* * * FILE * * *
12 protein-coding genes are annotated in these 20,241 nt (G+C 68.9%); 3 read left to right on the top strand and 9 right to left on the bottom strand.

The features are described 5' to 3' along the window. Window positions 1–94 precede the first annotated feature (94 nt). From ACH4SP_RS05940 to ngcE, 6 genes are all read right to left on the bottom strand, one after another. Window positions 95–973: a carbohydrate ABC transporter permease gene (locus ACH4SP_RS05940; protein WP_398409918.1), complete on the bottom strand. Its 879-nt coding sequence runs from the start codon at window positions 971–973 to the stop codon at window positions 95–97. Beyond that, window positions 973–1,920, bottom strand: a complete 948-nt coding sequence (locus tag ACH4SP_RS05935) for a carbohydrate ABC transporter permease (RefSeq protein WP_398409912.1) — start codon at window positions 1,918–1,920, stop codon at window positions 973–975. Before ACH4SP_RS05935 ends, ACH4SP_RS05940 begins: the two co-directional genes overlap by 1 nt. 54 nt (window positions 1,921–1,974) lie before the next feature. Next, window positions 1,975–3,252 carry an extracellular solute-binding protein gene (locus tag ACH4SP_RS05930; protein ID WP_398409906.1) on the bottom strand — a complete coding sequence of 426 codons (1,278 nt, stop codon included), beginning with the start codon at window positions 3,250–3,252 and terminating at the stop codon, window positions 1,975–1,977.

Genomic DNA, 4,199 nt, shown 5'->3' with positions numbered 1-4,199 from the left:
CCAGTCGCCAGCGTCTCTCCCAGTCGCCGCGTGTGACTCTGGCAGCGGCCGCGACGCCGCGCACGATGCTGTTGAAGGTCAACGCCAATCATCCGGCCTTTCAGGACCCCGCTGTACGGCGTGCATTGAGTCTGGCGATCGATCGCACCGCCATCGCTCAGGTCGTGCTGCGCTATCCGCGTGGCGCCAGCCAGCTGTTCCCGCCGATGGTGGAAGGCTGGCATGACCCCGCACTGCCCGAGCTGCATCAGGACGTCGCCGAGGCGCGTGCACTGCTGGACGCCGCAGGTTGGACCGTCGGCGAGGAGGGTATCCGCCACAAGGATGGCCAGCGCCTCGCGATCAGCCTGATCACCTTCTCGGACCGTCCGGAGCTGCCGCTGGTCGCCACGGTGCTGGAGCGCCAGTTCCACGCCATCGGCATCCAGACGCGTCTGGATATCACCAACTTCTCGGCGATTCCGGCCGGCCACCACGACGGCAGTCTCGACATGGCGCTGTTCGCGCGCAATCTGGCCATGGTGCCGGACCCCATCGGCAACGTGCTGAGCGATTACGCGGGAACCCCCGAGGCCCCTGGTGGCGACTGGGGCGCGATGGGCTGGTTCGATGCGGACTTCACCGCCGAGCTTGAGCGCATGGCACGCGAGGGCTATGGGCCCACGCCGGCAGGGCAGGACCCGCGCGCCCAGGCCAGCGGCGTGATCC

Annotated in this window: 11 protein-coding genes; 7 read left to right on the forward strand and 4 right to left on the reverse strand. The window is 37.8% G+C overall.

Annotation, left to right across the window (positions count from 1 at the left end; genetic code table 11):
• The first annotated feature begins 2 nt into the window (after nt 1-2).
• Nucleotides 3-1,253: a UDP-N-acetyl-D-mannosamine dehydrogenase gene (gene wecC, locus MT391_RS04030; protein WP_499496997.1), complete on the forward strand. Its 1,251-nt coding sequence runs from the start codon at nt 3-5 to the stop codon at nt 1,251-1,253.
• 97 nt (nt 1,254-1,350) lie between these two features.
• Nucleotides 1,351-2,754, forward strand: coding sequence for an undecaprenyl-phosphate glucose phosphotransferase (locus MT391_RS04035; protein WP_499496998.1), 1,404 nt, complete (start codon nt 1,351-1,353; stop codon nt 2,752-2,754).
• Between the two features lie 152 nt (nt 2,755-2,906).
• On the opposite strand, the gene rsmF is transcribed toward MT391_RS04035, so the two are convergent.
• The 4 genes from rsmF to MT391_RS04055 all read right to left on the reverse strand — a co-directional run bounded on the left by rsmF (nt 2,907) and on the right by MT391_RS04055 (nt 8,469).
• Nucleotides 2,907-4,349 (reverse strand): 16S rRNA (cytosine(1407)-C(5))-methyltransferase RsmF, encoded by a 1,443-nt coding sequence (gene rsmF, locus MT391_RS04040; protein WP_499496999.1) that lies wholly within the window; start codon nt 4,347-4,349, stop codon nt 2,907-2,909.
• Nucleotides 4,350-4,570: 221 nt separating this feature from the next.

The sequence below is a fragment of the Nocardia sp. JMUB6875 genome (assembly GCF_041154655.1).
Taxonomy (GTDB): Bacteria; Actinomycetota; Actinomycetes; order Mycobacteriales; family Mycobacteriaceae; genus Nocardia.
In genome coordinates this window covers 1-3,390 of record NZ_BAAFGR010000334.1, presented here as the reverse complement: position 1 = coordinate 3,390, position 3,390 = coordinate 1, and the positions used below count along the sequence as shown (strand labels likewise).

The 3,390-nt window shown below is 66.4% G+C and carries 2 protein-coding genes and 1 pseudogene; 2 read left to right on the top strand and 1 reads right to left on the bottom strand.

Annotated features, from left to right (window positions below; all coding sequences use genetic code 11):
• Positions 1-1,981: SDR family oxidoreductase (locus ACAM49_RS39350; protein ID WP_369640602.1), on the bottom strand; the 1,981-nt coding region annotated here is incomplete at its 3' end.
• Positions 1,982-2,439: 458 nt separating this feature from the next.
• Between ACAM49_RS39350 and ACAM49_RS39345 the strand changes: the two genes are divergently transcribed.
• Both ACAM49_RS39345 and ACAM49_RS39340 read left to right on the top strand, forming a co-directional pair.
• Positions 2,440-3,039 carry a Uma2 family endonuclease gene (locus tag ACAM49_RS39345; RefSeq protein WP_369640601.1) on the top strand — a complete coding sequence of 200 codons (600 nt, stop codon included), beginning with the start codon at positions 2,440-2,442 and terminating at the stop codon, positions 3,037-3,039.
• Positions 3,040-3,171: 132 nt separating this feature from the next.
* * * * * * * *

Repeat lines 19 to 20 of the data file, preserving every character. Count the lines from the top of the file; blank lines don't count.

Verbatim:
The 3,390-nt window shown below is 66.4% G+C and carries 2 protein-coding genes and 1 pseudogene; 2 read left to right on the top strand and 1 reads right to left on the bottom strand.

Annotated features, from left to right (window positions below; all coding sequences use genetic code 11):